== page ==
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How did Swami Vivekananda establish the scientific basis of Shivlinga

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I have often wondered standing infront of the Shivlinga in our family temple, why does it have such a shape and why with the utmost religious fervor devotees keep pouring tons of milk on this ‘Linga.’ For any of you who have been to a Shiva temple must have found a stark similarity between the Linga of a male, or the male copulatory organ and the Joni of the female, the female organ for accepting the sexual desire. But that did not beat me, because Hinduism down the ages have always celebrated various forms of life in the utmost height of philosophy. 

The usual image of Shivalingam placed on a circular base (known as Peedam), has thus given rise to various interpretations. Surprisingly, the worship of Shiva Lingam was not confined to India and Sri Lanka only. Even the word Lingam was referred to ‘Prayapas’ by the Romans. Such Shiva Lingam form statues have also been found in the archeological findings of Babylon and in Harappa-Mohenjodaro.

The philosophical explanation of a lingam is quite interesting. It is believed in Hindu religion that everything in the world arises out of a dome or a ball or a pindi, be it a tree which comes from a seed which is round, a child which comes from a cell which is round, all heavenly bodies, the minutest of cells that mostly have a spherical form. Similarly, Shivalingam consists of three parts --- bottom part which is four-sided remains underground, the middle part which is eight-sided remains on a pedestal. The top part, that is actually worshipped, is round. The height of the round part is one-third of its circumference. The three parts symbolize Brahma at the bottom, Vishnu in the middle and Shiva on the top. The pedestal is provided with a passage for draining away the water that is poured on the top. The Lingam symbolizes both the creative and destructive power of Lord Shiv. Swami Vivekananda described Shiva Lingam as the symbol of the Eternal Brahma citing Atharva Veda. He said: “It is a description of the infinite beginning and endless of the Eternal Brahma and refuted it as an imaginary invention.”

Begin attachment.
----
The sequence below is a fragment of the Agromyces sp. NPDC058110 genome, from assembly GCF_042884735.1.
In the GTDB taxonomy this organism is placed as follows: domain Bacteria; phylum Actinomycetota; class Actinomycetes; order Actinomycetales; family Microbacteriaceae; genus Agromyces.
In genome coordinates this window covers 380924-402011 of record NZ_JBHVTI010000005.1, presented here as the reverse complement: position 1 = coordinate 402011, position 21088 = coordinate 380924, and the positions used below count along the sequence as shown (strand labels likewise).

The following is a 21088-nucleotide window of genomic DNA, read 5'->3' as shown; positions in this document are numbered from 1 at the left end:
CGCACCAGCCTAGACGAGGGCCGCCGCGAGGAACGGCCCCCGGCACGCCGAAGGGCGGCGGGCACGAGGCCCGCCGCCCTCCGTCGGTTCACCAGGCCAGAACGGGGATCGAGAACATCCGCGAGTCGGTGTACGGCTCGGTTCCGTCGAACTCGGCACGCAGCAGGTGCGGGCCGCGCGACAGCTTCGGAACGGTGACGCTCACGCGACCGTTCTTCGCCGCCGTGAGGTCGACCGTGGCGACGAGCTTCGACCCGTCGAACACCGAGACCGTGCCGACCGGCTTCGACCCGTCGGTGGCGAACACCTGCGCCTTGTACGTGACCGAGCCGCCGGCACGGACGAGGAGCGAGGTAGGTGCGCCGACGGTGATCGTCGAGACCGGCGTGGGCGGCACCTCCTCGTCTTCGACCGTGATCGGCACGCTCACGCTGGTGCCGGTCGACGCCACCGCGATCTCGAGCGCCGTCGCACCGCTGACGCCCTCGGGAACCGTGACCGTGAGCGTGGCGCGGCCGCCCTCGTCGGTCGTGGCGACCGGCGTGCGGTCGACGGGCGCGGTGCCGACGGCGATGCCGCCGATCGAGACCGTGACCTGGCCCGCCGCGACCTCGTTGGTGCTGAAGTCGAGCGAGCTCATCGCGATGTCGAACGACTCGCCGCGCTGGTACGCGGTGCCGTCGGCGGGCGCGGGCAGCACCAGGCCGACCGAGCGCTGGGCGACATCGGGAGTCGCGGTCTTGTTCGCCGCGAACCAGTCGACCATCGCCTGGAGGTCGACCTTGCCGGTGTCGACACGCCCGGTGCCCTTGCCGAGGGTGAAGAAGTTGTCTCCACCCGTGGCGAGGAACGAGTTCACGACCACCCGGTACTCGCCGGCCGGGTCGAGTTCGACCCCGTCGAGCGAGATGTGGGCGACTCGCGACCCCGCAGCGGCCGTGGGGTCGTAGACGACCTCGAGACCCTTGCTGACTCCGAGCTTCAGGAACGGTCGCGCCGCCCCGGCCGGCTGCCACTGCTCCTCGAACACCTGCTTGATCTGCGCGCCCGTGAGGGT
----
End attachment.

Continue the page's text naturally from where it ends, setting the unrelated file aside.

True to Vivekananda, Hinduism has always advocated religion as science. Science is a continuing effort to discover and increase human knowledge of the physical or material world through experiment and observation. The Lingam is shaped like an egg and represents the ‘Brahmanda’ or the cosmic egg. Shiva Lingam represents the totality of the ‘Cosmos’ and that in turn is being represented as a Cosmic Egg. Again, an egg is an ellipsoid, with no beginning or end. 

A Shivalingam has a pillar with three marks and a disc beneath it, with a coiling cobra around the pillar. Danish scientist, Neils Bohr, had demonstrated in his atomic theory that molecules are made up of atoms which consists of proton, neutron and electron, all of which play a vital part in the composition of Shiva Lingam. One gets a view of the same in Sage Vyasa’s (author of Mahabharata) interpretation where he describes Lord Shiva as smaller than the sub-atomic particles, while greater than anything greatest. He is the cause of vitality, he is Timeless. He has no birth, no death. This refers to the conservation of energy forms. And Brahma, Vishnu, Shiva as the three intrinsic particles of the atom, the smallest part of a living matter.